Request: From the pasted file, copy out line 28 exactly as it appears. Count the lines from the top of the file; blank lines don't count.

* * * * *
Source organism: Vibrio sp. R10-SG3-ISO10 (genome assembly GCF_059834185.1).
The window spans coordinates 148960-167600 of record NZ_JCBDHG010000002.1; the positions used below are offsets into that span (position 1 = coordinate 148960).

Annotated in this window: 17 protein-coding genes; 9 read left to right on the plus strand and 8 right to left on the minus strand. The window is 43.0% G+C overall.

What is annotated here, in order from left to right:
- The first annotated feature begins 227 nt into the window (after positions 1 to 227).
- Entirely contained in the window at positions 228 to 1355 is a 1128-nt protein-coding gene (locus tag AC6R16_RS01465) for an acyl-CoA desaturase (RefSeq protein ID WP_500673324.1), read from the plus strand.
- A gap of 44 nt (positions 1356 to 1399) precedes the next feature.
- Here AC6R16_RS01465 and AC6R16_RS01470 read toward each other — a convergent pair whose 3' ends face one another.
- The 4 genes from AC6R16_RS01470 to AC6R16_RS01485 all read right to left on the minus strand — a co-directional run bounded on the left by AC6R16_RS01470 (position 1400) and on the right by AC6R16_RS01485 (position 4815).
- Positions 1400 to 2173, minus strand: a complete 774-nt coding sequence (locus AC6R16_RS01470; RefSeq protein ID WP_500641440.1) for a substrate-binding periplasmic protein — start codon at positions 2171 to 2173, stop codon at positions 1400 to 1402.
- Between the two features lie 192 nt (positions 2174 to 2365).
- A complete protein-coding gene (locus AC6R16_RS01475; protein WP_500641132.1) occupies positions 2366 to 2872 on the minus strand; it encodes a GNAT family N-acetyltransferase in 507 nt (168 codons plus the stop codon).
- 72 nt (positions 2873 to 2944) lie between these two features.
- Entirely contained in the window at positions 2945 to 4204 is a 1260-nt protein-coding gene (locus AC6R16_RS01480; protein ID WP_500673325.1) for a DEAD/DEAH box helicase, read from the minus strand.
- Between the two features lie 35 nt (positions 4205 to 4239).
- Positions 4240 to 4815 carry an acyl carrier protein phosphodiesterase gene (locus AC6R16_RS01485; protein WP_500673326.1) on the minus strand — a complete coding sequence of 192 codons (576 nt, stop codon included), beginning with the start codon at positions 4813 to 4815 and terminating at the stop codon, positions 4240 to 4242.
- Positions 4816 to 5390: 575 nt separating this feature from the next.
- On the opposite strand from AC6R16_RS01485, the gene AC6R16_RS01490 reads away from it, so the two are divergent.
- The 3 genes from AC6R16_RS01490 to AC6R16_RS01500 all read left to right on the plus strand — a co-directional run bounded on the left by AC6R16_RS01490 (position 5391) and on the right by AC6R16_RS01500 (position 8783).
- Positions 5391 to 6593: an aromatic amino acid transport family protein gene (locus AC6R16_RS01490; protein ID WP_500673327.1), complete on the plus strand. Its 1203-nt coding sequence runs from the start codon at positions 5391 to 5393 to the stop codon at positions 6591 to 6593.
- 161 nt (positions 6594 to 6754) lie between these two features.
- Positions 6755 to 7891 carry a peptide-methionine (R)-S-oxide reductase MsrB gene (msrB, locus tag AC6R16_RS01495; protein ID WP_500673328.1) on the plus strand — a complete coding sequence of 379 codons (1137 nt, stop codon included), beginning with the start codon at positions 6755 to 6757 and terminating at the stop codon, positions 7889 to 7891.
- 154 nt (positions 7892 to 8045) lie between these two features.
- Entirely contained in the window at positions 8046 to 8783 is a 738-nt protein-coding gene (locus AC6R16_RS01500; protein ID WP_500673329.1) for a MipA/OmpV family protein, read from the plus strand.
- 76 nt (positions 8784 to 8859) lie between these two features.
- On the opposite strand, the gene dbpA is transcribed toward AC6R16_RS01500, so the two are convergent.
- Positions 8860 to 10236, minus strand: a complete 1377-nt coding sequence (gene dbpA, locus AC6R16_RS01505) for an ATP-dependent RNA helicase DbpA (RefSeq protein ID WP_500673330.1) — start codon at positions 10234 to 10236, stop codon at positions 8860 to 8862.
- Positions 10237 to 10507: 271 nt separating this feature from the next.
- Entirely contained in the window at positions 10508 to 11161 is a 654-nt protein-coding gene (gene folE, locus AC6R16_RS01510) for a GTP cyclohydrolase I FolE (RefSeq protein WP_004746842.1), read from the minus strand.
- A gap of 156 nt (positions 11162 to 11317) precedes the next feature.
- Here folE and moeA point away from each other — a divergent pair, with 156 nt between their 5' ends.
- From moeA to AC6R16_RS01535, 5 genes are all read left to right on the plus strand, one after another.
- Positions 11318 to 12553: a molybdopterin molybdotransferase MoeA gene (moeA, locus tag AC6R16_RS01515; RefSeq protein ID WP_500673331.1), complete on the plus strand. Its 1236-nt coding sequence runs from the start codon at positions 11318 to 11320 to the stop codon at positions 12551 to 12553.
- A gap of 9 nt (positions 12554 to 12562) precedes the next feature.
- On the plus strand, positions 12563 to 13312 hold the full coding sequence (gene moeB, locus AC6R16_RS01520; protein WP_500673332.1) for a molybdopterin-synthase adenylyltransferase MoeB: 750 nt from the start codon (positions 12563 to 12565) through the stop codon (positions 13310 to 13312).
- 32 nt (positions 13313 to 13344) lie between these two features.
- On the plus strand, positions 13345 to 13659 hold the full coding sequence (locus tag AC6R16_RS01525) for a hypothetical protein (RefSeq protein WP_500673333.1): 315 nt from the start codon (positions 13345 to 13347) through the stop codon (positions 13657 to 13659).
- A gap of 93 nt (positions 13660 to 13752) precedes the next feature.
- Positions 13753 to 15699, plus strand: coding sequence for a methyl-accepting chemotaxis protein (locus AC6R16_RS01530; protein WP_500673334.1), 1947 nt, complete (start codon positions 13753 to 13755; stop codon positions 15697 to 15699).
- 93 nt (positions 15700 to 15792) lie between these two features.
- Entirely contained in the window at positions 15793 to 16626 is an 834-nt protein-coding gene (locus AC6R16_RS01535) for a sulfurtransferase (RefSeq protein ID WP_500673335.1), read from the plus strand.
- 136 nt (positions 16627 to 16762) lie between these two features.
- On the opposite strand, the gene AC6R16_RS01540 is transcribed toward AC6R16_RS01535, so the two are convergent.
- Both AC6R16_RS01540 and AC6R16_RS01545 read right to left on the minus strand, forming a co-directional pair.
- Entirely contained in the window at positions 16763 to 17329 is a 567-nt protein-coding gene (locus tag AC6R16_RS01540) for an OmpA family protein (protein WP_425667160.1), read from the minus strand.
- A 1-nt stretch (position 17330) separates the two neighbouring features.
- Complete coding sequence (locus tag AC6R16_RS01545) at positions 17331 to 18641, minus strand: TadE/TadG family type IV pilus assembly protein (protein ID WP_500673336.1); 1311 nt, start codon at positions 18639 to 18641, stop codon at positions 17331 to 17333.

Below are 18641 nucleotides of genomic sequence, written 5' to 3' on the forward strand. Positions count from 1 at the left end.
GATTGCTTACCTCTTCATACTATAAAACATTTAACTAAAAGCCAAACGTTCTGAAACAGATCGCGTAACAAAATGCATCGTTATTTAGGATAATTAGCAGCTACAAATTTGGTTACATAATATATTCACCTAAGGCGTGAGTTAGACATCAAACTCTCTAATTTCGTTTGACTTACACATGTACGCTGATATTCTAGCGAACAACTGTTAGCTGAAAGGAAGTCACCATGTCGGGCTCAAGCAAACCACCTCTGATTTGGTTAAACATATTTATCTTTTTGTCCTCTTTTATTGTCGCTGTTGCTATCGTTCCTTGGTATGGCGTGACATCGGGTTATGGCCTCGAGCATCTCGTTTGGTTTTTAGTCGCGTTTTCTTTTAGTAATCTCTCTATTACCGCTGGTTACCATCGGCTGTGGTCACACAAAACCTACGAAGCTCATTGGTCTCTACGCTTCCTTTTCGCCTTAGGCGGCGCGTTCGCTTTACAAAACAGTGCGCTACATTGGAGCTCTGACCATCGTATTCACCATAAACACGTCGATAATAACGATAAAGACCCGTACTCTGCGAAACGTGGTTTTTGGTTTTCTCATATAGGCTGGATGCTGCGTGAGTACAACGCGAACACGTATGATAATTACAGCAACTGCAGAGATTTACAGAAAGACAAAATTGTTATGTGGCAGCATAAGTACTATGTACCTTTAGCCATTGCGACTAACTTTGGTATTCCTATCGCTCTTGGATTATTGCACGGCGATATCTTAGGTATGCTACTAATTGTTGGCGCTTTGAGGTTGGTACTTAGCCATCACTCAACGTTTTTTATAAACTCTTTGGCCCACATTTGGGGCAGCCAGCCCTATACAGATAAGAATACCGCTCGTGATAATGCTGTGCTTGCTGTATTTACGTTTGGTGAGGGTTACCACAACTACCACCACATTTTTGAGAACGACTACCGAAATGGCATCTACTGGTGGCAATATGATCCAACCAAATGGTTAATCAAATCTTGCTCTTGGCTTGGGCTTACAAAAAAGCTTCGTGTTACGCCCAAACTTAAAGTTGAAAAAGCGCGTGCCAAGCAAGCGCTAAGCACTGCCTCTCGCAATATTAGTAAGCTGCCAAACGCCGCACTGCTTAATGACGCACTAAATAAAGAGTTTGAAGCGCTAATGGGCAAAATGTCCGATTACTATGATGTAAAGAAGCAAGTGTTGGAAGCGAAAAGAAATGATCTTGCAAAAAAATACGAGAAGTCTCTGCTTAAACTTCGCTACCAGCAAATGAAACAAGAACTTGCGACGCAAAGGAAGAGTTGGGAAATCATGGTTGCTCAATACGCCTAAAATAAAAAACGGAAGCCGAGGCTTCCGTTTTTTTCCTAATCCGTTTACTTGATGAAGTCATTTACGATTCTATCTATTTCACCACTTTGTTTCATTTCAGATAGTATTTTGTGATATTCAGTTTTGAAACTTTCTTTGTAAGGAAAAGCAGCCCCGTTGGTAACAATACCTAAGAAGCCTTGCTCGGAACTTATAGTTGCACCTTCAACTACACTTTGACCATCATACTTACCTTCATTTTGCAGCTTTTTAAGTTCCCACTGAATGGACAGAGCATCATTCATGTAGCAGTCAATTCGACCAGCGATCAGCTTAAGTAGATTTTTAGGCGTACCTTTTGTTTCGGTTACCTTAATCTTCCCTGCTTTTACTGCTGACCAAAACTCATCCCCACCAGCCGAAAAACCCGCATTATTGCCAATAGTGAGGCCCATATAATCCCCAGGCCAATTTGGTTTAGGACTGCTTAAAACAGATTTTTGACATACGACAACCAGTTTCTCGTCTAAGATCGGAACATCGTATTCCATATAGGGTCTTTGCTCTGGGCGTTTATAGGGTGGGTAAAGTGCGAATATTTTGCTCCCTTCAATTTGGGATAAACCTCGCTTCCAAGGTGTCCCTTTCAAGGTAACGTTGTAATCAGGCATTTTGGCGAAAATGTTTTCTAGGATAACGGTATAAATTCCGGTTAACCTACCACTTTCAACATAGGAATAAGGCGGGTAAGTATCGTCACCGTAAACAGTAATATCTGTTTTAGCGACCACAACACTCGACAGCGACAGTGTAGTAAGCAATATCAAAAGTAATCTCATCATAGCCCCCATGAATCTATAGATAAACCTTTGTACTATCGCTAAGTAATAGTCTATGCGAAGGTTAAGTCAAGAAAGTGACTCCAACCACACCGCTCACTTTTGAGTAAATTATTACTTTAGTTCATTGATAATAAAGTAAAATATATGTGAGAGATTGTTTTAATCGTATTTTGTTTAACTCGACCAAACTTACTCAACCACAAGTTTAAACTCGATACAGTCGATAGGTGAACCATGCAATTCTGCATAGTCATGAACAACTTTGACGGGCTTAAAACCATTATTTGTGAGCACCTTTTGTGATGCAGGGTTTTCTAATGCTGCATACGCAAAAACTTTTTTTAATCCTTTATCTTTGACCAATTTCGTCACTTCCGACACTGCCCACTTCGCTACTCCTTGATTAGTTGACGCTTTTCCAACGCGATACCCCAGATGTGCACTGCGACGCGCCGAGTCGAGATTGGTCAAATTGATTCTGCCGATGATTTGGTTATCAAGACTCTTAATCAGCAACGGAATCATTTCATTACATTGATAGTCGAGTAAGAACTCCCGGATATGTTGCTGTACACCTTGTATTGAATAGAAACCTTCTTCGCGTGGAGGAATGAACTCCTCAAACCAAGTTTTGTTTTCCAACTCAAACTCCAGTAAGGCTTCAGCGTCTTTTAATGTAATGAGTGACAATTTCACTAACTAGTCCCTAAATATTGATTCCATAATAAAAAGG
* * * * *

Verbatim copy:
- Positions 10237 to 10507: 271 nt separating this feature from the next.